A surprise decision on a vaccine mandate at one of Australia’s biggest employers could have huge implications for others.
The decision to ban non-vaccinated workers from a NSW mine has been ruled illegal by the Fair Work Commission.
The decision does not necessarily pave the way for the repeal of all workplace vaccine mandates across the country.
But it does clear the way for individual orders to be challenged on a case-by-case basis.
In October, mining giant BHP announced that it would require all workers at its Mount Arthur coal mine to have at least one dose of the COVID-19 vaccine by mid-November and be fully vaccinated by January 31.
As a result, more than 30 workers at the site were grounded for being unable to provide proof of their vaccination status.
The CFMEU, which represents some of the 724 mine workers, took the matter to the Fair Work Commission.
The Sangh questioned whether the mandate was a reasonable condition for admission.
On Friday, a full bench of the FWC-ruled BHP did not take legal or reasonable action.
In its judgment, the full bench observed that the BHP failed to provide proper consultation with the activists before implementing the mandate.
“We feel that the most important factor against justifying the need for site access is the failure to conduct proper consultation with employees,” the decision said.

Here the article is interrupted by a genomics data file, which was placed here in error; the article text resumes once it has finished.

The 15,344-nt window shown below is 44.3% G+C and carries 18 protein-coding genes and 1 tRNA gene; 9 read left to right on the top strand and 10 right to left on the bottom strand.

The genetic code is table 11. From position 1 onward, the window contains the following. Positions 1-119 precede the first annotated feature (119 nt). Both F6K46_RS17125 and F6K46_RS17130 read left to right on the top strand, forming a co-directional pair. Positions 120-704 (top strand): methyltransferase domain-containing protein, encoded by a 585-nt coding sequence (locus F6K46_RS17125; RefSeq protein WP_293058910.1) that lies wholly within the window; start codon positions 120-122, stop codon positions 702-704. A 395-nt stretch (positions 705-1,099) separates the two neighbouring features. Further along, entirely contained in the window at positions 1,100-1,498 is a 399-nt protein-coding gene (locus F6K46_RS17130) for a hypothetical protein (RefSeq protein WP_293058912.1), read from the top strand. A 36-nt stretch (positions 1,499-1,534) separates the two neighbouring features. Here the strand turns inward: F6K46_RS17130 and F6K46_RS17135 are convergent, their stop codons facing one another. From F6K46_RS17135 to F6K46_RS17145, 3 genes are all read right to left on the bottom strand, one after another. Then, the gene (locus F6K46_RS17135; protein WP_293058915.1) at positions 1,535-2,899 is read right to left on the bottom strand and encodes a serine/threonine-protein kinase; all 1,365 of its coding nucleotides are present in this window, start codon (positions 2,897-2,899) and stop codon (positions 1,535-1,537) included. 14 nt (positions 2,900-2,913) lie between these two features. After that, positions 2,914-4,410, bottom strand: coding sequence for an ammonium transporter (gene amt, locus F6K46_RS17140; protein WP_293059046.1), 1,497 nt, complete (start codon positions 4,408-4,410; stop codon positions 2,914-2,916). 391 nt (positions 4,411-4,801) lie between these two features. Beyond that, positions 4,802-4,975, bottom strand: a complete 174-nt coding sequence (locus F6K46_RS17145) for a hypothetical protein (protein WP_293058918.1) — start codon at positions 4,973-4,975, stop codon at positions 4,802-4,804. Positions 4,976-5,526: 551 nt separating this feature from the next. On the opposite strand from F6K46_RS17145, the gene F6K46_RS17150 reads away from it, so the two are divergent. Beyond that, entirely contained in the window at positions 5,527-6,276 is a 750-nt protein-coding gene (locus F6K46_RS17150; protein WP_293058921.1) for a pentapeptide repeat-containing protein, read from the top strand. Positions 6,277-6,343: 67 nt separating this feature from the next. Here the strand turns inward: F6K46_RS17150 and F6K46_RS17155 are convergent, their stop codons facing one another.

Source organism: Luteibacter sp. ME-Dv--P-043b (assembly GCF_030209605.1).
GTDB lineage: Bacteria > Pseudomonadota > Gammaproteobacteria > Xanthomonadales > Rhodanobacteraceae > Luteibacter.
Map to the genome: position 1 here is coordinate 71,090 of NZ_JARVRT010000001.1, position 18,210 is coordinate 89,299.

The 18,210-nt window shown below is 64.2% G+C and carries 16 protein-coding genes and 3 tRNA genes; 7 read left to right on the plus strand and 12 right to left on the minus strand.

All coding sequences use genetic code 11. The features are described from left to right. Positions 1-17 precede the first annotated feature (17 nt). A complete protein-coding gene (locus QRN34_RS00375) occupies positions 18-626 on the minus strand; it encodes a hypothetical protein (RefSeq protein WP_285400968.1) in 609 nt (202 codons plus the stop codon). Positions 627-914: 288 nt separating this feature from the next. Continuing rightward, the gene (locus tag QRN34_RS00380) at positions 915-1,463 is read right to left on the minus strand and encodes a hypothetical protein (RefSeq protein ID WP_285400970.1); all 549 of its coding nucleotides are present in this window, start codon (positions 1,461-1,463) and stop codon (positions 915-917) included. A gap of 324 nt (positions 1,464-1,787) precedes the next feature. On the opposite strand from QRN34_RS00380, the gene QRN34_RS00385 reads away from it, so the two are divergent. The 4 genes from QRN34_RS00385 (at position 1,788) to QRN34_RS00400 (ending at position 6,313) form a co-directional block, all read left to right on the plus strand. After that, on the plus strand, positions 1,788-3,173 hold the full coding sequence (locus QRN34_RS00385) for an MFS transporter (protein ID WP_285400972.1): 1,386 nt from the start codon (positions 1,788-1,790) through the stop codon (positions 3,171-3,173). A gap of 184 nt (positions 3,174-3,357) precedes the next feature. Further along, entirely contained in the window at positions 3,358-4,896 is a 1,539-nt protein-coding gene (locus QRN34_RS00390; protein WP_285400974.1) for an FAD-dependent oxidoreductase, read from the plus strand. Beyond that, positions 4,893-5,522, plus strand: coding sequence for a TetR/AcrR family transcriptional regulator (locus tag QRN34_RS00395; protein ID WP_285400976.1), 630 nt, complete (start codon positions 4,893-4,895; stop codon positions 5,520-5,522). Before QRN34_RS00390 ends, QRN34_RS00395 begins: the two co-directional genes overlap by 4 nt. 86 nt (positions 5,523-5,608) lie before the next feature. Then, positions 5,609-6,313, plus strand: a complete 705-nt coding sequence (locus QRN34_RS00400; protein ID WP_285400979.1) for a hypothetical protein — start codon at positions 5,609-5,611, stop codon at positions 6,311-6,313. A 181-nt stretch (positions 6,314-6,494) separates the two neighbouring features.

It noted that had there been consultation, the outcome of the hearing could have been different.
“If the defendant had consulted with the staff in accordance with their consulting obligations, the above considerations would have provided a strong case in favor of the conclusion that the site access requirement was an appropriate direction.”
CFMEU official Peter Jordan said the decision was a victory for the workers, and slammed the BHP for “arrogance” in implementing the mandate.
“BHP was arrogant in implementing its mandatory vaccination policy without actual workforce consultation or the support of a public health order,” Mr Jordan said.
“This decision is a victory for the rights of workers under state workplace health and safety laws to be truly consulted about matters affecting them.
“We will continue to work through the details of this decision and represent the interests of all of our workers – particularly those who have been left without pay as a result of this unlawful directive.”
The BHP said it was “assessing the implications of the decision”.
“The science is clear that vaccination saves lives,” a spokesman said.
“BHP supports widespread vaccination as the way forward for the Australian economy.
“We are assessing the impacts of the decision and will work with the Commission, our people and union representatives to ensure that our workplace remains as safe as possible for our people, their families and community.”